Approaching Thanksgiving

Thanksgiving is my favorite holiday.  I love it because it has resisted in quite admirable fashion being morphed into a “Hallmark Moment,”  replete with cards, gifts, and candy.  I love it because it is one of the few holidays (July Fourth being the other) that everyone who considers themselves American celebrates together.  It doesn’t matter where you are from or what religious traditions you follow, it belongs to everyone. 

 I love asking my community college students what they eat for Thanksgiving.  Seems as if almost everyone has turkey, but what ends up inside the turkey is as wide-ranging in its diversity as the country itself. The sides might be tamales,  pancit,  or sticky rice  in place of, or alongside mashed potatoes with gravy, and the bread might as easily be tortillas or injera as dinner rolls.

 Thanksgiving speaks to the universal need to express gratitude, an acknowledgment of this simple fact by the nation with the most to be grateful for.  Sure we have our problems, collectively and individually, but I try to remind myself that even at the lowest points of my life (which those who know me are aware have been pretty low) , I am more fortunate than most of the people on the planet.  For many years in place of a grace that  my agnostic family could  not say with any real sincerity, we went around the table and said a few things we were grateful for.  And then we dug in and ate and ate and ate.

But my purpose today is not to write about my personal list for this year, but to talk about some of the “big picture” things I am grateful for.  I was reminded of some of these by an article by Don Harrison, editor/publisher of San Diego Jewish World, which appeared in that paper today.  He had made a visit to a local university and been moved by a corridor which featured quotations from different wisdom traditions around the world.  Here are a few that particularly touched me:

Corridor of Wisdom Traditions at the University of San Diego.  Photo by Don Harrison
Corridor of Wisdom Traditions at the University of San Diego. Photo by Don Harrison

Buddhism on Service: May I through whatever good I have accomplished become one who works for the complete alleviation of the suffering of all beings. May I be medicine for the sick. May I be their physician and attend to them until their disease no longer recurs. May I be an inexhaustible storehouse for the poor and may I always be the first in being ready to serve them in various ways. May I be a protector for the unprotected, a guide for travelers on the way; a boat, a bridge, a means of crossing for those who seek the other shore. For all creatures may I be a light for those who need a light, a bed for those who need a bed, and a servant for those who need a servant — Bodhicaryavat?ra of Shantideva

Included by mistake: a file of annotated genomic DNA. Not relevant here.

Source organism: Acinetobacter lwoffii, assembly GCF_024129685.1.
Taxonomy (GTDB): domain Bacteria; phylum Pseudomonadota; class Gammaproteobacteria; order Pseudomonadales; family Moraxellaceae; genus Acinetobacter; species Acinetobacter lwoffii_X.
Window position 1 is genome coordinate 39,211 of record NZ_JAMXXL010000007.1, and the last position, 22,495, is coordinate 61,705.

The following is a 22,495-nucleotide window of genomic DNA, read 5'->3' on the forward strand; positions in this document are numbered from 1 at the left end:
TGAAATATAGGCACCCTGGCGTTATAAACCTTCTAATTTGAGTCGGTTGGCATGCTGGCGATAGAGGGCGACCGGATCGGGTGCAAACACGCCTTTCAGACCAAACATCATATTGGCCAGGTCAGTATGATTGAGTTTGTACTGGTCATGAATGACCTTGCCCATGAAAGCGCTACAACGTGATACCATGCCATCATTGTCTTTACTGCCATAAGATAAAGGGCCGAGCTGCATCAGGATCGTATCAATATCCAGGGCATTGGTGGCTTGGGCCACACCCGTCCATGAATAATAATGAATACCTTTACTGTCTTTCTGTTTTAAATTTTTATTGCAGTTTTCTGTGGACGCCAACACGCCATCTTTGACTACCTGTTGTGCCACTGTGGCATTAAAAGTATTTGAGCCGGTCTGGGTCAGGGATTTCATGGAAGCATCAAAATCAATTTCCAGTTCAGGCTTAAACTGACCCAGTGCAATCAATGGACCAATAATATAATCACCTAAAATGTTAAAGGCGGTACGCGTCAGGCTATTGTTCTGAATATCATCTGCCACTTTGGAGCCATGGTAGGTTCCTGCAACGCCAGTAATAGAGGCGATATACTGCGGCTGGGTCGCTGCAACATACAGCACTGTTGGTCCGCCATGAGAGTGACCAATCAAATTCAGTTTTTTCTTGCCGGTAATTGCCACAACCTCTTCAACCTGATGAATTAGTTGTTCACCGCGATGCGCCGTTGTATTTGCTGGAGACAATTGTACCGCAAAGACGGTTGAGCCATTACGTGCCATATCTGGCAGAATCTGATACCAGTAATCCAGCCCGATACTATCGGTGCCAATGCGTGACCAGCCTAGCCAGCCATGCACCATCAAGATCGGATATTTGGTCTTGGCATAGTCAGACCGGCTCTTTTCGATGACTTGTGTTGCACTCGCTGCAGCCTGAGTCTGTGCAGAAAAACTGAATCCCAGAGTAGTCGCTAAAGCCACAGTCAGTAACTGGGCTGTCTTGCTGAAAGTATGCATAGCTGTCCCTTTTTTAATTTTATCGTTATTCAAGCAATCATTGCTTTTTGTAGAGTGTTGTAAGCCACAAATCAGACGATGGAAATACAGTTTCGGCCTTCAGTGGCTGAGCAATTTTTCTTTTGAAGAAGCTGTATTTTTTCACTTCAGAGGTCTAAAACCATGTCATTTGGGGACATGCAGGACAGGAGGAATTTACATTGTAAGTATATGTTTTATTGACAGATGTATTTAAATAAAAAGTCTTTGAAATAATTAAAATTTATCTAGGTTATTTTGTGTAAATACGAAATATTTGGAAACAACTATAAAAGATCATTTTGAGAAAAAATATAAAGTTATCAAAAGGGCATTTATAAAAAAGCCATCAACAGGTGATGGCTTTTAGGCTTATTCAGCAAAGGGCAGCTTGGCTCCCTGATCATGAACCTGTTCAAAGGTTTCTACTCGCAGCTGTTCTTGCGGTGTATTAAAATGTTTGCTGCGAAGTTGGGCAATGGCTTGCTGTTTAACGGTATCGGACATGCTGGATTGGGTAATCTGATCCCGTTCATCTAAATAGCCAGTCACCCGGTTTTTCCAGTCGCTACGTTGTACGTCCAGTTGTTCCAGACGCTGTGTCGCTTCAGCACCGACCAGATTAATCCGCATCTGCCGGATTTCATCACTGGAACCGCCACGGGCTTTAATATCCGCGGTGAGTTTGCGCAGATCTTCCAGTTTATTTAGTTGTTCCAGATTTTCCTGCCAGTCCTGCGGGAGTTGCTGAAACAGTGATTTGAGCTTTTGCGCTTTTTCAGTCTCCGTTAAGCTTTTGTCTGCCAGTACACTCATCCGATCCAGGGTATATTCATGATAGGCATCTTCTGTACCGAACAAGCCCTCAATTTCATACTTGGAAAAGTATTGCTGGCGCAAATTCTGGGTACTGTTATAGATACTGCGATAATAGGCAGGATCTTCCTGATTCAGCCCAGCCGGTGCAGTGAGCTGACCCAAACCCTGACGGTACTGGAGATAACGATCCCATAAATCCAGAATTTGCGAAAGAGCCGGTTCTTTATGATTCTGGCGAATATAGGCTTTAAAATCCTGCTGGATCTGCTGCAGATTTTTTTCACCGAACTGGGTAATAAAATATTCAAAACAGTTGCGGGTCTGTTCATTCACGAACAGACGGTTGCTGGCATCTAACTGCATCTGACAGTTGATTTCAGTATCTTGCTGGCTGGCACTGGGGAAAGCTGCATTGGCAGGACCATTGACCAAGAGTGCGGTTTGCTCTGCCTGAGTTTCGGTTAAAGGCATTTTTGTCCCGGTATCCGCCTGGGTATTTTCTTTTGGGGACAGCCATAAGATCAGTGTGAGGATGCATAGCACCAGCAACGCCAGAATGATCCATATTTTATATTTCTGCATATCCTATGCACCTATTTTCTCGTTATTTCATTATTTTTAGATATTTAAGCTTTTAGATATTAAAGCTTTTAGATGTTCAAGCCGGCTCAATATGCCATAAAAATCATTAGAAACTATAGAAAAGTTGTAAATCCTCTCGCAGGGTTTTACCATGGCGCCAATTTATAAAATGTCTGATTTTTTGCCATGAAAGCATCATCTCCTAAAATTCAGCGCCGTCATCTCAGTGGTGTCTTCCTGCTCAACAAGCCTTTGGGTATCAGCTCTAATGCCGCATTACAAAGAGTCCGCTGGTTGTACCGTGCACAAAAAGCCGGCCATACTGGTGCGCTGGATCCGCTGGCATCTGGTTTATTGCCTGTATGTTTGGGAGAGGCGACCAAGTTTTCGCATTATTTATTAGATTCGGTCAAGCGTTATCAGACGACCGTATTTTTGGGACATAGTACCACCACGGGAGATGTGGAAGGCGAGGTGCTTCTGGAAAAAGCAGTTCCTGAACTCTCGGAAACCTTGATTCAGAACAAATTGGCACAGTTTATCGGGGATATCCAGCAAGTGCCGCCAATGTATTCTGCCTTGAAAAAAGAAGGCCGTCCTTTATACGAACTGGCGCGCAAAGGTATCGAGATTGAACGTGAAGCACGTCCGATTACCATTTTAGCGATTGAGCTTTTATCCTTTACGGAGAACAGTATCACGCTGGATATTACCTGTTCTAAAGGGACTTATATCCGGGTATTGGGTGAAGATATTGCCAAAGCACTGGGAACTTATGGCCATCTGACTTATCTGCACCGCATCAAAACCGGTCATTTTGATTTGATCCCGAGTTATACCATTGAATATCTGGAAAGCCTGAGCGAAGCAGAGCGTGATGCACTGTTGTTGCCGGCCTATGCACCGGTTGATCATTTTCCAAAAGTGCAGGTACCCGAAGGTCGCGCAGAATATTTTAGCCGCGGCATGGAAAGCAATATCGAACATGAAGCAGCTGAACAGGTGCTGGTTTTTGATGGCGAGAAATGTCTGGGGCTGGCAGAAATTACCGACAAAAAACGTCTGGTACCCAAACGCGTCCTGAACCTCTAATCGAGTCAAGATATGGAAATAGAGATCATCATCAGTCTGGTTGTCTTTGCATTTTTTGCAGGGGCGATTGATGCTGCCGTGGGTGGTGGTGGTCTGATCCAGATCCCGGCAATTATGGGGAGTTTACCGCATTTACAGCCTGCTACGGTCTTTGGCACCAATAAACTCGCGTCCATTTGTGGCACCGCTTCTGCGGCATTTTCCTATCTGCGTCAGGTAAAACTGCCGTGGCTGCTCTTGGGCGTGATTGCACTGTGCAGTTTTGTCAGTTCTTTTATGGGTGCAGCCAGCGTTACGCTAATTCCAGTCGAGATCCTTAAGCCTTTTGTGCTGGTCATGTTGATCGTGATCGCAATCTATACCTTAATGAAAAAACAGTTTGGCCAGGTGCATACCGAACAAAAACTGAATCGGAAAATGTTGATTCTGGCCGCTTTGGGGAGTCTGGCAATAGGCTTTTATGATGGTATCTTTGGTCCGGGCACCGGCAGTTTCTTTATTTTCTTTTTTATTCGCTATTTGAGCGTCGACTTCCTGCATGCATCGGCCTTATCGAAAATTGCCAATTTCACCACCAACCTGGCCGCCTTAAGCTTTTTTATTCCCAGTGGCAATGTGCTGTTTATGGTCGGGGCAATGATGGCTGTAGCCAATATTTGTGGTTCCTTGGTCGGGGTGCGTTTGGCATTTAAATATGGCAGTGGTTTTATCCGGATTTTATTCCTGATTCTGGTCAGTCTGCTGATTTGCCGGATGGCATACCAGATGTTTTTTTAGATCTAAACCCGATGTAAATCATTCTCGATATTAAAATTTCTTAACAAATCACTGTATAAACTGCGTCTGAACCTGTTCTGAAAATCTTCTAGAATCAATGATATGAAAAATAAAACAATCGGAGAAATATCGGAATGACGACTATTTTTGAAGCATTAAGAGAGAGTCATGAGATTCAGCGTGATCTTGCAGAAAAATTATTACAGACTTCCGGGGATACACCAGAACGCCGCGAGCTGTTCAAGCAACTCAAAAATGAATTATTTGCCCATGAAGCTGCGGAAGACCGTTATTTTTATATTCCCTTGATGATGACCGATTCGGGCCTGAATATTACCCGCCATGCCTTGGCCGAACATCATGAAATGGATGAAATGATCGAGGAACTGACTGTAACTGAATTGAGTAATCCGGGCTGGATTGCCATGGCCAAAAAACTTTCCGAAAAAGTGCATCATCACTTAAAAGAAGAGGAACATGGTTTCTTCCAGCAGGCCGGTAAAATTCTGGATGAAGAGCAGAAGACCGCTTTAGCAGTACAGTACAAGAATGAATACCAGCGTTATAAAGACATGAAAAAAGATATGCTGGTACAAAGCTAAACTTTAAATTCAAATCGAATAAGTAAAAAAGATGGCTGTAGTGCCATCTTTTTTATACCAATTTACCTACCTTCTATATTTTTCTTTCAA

Judaism on Wisdom — Happy is the person who finds wisdom and who gets understanding. In her right hand is length of days; in her left hand riches and honor. Her ways are ways of pleasantness and all her paths are peace. She is a tree of life for those who grasp her and whoever holds onto her is happy. Do not forsake her; she will preserve you. Love her and she will protect you, hug her to you and she will exalt you, embrace her and she will bring you honor. The wisdom is a house built and by understanding it is established. Whoever finds wisdom finds life and obtains favor from the Lord. — Proverbs 3

Christianity on Love: Love is always patient and kind. Love is never jealous. Love is not boastful or conceited. It is never rude and never seeks its own advantage. It does not take offense or store up grievances. Love does not rejoice at wrongdoing but finds its joy in the truth. It is always ready to make allowances, to trust, to hope and to endure whatever comes. — 1 Corinthians 13:4-7

Native American Tradition on Respect: O Great Spirit Whose voice I hear in the winds and Whose breath gives life to all the world, hear me. I am small and weak. I need Your strength and wisdom. Let me walk in beauty and let my eyes ever behold the red and purple sunset. Make my hands respect the things that You have made and my ears grow sharp to hear Your voice. Make me wise so that I may understand the things that You have taught my people. Let me learn the lessons that You have hidden in every leaf and rock. I seek strength not to be greater than my brother and sister but to fight my greatest enemy: myself. Make me always ready to come to You with clean hands and straight eyes so when life fades as the fading sunset, my spirit may come to you without shame — Let Me Walk in Beauty

Today I am thankful for the opportunity to reflect upon service, wisdom, love, and respect, and thankful for the lives of those who have passed these words on for all of us to contemplate.